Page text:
The meaning according to true understanding is this allusion: “O Moses, the secret core of your disposition has so much expansiveness from the marks giving witness to the Divinity that you say, ‘Show me, that I may gaze upon Thee!’ [7:143]. I who am Khiḍr do not have the power and strength to pass these words over my heart or to busy my thoughts with them. Your ruling authority will not be able to put up with the grief of my deprivation. Surely thou wilt not be able to bear patiently with me.”

As for breaking the ship in the sea, killing the boy, and repairing the wall, each of these, in keeping with the understanding of the Folk of Findings, alludes to a great principle. It is said that the sea is the sea of recognition. Each of the one hundred twenty-some thousand center points of sinlessness dove into that sea with his community and people in the hope that from that sea they would gather the pearls of tawḥīd in the skirt of seeking, for “He who recognizes himself has recognized his Lord.”

The ship is the ship of human nature. Khiḍr wanted to ruin and break that ship with the hand of tenderness, for the owners of the ship were “indigent” [miskīn], and their attribute was “tranquility” [sakīna]. The Court of Eternity had addressed them with these words: “He it is Who sent down tranquility into the hearts of the faithful” [48:4]. When Muṣṭafā saw the Real’s self-disclosure of Majesty to the hearts of the indigent, he said, “O God, give me life as an indigent, give me death as an indigent, and muster me among the indigent!” When Khiḍr ruined the ship of mortal nature with the hand of tenderness, Moses saw that outwardly it was adorned and flourishing with the ornament of the Shariah and the Tariqah. He said, “Have you made a hole in it to drown its folk?” [18:71].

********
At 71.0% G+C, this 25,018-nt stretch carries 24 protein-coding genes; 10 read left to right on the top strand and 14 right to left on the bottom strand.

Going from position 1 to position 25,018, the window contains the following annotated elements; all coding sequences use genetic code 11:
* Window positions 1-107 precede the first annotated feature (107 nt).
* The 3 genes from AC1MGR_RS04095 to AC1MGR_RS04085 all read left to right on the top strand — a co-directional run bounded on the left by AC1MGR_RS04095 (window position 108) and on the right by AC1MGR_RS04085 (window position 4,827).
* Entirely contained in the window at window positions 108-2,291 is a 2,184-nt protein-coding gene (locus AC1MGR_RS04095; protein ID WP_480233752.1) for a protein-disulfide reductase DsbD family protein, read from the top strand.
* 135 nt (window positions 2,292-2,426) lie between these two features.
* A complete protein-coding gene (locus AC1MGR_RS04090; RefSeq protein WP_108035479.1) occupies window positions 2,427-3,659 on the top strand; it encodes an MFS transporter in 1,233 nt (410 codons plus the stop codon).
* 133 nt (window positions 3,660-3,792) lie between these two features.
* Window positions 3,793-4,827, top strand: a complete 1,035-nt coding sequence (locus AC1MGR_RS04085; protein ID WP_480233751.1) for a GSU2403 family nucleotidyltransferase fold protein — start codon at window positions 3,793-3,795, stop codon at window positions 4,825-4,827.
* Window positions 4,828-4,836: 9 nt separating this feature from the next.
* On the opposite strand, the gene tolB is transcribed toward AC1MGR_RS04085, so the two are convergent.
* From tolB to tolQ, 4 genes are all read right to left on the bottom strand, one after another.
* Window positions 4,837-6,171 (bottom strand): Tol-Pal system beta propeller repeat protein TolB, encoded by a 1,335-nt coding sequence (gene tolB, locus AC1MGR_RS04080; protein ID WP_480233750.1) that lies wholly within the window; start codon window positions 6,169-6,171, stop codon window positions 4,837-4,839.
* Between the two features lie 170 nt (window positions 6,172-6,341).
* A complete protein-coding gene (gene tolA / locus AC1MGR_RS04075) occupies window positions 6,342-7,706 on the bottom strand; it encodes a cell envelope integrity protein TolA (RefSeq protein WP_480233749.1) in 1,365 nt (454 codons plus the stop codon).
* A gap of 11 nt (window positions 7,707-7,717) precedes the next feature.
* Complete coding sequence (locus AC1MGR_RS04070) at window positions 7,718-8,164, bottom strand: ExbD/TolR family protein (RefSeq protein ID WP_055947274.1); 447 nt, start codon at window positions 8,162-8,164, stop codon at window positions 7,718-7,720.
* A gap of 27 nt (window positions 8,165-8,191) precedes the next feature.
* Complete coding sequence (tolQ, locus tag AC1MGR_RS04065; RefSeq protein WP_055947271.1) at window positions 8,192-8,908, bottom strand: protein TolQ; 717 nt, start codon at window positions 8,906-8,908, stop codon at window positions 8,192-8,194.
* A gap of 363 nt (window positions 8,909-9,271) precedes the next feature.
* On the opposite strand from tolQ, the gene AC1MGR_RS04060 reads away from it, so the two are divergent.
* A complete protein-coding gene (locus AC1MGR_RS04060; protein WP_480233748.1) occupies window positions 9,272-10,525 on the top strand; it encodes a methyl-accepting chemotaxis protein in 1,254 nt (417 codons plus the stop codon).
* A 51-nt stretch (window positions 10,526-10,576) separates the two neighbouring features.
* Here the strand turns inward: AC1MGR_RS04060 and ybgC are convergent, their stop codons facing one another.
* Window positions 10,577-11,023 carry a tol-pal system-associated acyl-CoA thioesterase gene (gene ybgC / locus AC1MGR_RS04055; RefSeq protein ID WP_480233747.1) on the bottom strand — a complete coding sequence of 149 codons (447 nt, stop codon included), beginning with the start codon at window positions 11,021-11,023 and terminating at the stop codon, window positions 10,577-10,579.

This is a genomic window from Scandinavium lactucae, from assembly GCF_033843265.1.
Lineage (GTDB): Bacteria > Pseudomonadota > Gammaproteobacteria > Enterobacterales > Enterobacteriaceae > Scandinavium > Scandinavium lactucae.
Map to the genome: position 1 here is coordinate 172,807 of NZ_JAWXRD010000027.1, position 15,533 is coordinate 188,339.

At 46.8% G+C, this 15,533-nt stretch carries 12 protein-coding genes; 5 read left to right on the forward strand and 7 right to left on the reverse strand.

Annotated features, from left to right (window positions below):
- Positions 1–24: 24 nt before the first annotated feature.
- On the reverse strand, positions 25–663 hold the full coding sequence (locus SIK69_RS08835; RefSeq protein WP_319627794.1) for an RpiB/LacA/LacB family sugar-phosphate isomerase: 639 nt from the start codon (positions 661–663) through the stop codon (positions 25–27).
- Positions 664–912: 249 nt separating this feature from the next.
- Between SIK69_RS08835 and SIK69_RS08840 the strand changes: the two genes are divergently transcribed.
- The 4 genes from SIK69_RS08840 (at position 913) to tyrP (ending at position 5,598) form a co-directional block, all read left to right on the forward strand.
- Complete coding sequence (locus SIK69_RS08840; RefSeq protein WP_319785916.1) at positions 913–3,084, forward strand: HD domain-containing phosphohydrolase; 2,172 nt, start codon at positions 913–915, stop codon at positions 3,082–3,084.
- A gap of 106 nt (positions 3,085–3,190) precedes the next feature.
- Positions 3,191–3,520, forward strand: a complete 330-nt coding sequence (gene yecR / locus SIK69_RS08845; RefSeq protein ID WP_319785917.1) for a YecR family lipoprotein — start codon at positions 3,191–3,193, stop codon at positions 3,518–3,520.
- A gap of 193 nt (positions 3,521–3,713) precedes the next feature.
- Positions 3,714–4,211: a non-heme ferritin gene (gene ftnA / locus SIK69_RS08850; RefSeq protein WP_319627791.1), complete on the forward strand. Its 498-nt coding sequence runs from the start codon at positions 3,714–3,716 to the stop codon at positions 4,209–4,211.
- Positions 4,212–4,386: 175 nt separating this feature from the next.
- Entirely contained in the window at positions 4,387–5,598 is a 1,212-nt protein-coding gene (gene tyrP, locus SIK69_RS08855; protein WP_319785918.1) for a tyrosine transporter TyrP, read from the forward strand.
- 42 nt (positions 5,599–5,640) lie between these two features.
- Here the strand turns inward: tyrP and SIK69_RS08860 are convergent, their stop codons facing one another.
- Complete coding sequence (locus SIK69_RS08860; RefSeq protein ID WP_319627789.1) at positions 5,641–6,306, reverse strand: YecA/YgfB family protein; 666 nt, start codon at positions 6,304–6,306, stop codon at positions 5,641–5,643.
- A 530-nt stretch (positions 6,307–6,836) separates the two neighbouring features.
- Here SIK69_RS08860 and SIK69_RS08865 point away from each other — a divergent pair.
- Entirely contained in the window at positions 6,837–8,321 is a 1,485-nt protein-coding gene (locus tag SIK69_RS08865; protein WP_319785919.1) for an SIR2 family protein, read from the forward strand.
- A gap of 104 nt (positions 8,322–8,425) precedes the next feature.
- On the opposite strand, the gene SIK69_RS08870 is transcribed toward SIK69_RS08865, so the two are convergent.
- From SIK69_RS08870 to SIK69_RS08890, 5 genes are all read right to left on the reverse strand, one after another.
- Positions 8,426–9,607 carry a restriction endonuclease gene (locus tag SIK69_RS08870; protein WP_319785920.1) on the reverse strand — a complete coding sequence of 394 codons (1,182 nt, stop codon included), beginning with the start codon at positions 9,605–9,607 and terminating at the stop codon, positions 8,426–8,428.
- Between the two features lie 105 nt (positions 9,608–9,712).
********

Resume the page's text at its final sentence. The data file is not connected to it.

Khiḍr responded, “And behind them was a king [18:79]: Behind its flourishing was a king, a Satan who had prepared the ambush of severity in the neighborhood of the ship so that he might take the ship with his severity and deception and travel in it by night and day, for ‘Satan runs in the children of Adam like blood.’ We took away this adornment and flourishing with the hand of tenderness so that, when Satan comes like a king, he will see it ruined outwardly, and he will not come near it.”As for the boy whom Khiḍr killed and Moses’ disavowal of the act, this is an allusion to the wishes and fancies that stick up their heads from a man’s makeup in the playing field of discipline and the crucible of struggle. He said, “I have been commanded to strike off the head of everything not related to faith with the sword of jealousy. Once fancies mature, the result is that a man becomes a disbeliever in the Tariqah. In the world, I ambush them at the beginning of the road of disbelief so that they will return to their own measure.”